China and UK send aid to alleviate South Sudan food crisis

23 Nov 15

China and the UK have both pledged much-needed financial aid to prevent South Sudan’s food crisis from descending into famine.

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People in displaced persons camp in Juba, South Sudan

People in displaced persons camp in Juba, South Sudan

 

Conflict, drought and poor harvests have created a dire humanitarian crisis in the country, with 4 million people facing severe food shortages ‒ an 80% increase on this time last year. Thirty thousand people are already believed to be experiencing starvation in Unity State, where violence has significantly disrupted humanitarian operations.

The UK’s international development minister Grant Shapps said: “It is clear there is an urgent and deepening crisis in South Sudan. More people than ever before are facing severe and catastrophic food shortages and without additional relief the world’s newest country faces a very real risk of famine.”

The UK is already the second largest bilateral humanitarian donor to South Sudan. The country will donate a further £20m to the crisis, announced shortly after the prime minister committed to spend half of the British aid budget on stabilising broken and fragile states and regions.

The money will enable people to buy or receive food and towards boosting local farming and agriculture to help around 400,000 people become more resilient to extreme weather events such as drought.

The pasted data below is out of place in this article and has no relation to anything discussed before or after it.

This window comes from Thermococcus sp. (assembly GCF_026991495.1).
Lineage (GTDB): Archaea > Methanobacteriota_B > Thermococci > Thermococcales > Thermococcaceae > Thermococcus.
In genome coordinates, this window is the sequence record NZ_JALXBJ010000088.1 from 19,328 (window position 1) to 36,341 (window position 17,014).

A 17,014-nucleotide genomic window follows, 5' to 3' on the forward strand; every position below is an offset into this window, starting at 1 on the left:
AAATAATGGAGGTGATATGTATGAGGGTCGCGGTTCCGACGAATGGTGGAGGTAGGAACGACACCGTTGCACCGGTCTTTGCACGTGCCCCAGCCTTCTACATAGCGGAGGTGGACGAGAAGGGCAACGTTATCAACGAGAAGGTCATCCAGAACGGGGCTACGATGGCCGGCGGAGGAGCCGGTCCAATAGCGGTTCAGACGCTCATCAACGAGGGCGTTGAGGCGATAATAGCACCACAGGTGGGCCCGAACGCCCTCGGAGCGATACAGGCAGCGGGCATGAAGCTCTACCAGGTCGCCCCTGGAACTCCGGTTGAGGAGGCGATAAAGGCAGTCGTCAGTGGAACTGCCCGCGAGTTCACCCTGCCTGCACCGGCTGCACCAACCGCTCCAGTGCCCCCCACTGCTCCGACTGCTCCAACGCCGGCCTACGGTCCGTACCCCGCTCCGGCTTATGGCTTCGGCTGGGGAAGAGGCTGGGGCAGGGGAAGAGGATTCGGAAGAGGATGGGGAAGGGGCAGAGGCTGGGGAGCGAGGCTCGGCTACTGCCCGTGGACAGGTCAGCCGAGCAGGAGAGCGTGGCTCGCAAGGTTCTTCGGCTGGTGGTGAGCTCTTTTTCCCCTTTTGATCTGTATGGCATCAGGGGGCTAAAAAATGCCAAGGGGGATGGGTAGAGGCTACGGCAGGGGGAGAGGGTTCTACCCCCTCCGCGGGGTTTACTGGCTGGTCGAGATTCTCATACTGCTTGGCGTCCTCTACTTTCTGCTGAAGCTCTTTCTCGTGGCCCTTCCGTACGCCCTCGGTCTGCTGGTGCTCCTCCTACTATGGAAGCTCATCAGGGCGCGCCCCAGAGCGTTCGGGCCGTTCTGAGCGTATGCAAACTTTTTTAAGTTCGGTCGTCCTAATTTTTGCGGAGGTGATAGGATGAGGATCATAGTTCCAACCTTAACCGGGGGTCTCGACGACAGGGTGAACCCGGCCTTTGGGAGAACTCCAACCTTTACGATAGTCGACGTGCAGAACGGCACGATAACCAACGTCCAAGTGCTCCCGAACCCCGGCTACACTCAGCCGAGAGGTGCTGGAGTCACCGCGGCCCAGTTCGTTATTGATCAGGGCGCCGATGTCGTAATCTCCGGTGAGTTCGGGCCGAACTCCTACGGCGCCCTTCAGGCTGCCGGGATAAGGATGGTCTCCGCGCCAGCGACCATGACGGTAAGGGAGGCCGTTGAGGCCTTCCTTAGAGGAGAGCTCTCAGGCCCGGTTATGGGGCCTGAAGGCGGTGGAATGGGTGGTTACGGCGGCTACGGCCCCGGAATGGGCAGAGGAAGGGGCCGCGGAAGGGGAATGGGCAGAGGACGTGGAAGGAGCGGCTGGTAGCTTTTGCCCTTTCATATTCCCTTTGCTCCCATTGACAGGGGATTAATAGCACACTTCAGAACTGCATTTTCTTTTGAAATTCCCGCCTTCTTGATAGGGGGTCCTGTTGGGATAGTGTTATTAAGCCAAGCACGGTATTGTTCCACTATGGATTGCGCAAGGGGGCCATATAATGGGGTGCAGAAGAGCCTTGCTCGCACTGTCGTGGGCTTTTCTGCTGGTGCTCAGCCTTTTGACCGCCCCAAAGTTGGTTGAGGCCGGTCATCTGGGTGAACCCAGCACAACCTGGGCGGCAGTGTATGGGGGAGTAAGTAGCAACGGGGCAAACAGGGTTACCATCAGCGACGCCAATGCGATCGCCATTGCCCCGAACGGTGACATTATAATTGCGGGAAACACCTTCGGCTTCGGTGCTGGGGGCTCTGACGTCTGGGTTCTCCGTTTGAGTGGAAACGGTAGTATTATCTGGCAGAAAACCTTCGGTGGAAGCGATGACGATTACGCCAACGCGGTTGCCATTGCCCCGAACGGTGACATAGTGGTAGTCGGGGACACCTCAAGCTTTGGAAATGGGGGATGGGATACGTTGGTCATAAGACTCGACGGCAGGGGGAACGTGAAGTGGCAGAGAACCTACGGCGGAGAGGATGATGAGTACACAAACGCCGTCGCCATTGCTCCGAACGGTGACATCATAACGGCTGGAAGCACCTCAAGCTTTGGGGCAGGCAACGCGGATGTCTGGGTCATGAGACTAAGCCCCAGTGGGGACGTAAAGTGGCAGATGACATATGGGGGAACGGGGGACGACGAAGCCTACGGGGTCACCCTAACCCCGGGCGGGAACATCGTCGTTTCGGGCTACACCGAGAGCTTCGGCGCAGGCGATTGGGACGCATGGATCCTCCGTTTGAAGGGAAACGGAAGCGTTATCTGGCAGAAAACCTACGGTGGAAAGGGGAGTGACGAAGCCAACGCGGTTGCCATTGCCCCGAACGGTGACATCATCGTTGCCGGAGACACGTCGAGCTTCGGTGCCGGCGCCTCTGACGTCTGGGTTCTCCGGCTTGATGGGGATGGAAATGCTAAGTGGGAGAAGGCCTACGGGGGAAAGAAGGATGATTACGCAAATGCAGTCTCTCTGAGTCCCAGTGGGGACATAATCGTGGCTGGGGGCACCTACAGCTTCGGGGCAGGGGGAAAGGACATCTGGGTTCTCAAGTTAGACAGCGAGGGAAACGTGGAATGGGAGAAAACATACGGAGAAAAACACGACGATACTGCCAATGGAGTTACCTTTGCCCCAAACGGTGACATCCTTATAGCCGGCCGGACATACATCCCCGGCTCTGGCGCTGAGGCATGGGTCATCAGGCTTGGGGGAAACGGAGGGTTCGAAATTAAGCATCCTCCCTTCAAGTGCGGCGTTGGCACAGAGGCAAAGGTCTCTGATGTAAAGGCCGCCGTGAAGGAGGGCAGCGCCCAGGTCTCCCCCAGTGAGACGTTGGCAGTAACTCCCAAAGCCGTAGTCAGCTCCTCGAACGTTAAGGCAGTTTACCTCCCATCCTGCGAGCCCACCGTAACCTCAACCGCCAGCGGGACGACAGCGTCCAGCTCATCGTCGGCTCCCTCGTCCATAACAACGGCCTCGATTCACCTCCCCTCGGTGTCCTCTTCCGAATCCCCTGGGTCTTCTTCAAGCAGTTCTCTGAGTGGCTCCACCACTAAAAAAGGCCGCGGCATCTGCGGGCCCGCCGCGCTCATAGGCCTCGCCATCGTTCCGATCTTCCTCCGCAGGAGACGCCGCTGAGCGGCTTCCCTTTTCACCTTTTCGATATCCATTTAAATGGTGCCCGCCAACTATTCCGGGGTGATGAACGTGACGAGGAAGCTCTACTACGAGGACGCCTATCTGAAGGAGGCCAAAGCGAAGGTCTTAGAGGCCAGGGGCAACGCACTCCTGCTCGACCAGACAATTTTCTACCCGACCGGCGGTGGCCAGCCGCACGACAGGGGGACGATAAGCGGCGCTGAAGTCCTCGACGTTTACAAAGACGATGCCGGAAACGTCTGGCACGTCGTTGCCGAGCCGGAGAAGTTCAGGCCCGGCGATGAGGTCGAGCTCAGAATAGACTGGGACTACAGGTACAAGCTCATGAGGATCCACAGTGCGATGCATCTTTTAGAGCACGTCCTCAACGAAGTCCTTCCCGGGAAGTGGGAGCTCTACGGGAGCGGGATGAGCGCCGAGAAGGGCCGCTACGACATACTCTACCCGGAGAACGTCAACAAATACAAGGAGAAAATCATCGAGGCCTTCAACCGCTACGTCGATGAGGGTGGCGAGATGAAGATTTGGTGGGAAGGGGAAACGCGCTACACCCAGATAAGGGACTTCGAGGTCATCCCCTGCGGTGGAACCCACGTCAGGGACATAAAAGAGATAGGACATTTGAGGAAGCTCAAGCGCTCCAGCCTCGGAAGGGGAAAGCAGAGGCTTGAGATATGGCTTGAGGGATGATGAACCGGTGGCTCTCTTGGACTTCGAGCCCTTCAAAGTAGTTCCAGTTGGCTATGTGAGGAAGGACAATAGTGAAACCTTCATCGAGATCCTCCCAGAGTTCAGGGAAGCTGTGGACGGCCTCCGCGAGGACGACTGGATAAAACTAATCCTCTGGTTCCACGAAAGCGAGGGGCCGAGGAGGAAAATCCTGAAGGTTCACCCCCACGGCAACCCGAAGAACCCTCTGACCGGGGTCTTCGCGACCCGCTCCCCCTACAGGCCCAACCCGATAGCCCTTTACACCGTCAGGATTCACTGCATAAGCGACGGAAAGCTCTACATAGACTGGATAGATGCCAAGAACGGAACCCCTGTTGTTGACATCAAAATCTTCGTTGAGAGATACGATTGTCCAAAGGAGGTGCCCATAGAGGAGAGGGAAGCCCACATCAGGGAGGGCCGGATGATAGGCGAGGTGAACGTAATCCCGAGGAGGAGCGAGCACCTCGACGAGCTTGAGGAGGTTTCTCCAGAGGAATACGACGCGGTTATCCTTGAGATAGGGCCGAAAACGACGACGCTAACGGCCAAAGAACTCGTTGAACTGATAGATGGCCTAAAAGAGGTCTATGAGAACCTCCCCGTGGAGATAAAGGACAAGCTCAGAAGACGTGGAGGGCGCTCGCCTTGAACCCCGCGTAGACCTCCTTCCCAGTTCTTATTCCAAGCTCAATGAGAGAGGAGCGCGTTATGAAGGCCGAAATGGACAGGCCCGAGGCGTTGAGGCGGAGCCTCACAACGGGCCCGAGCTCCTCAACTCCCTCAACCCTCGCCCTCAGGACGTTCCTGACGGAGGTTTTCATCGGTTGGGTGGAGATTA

Both the UK and China’s donation focuses on areas of conflict. China will contribute $5m to assist people in the Unity, Upper Nile and Jonglei regions where people rely heavily on humanitarian aid.

China’s funding will be received by the World Food Programme, which will use the funds to help meet the immediate food needs of those that are vulnerable.

Joyce Luma, WFP country director in South Sudan, said: “China’s generosity comes at a crucial moment when we must support people who are on the brink of a hunger calamity in remote parts of the conflict-affected areas.

“We are working around the clock with our partners to save lives, and this support from China helps address a critical need.”

South Sudan is one of the most dangerous places for aid work, and humanitarian assistance remains heavily restricted in the country.

Over 2.3 million people have fled their homes, leaving 1.6 million displaced internally and a further 640,000 seeking refuge in neighbouring countries.

One such country bordering South Sudan ‒ Ethiopia ‒ is also grappling with increasingly severe food insecurity as drought pushed the number of people requiring emergency food aid up to 8.2 million.

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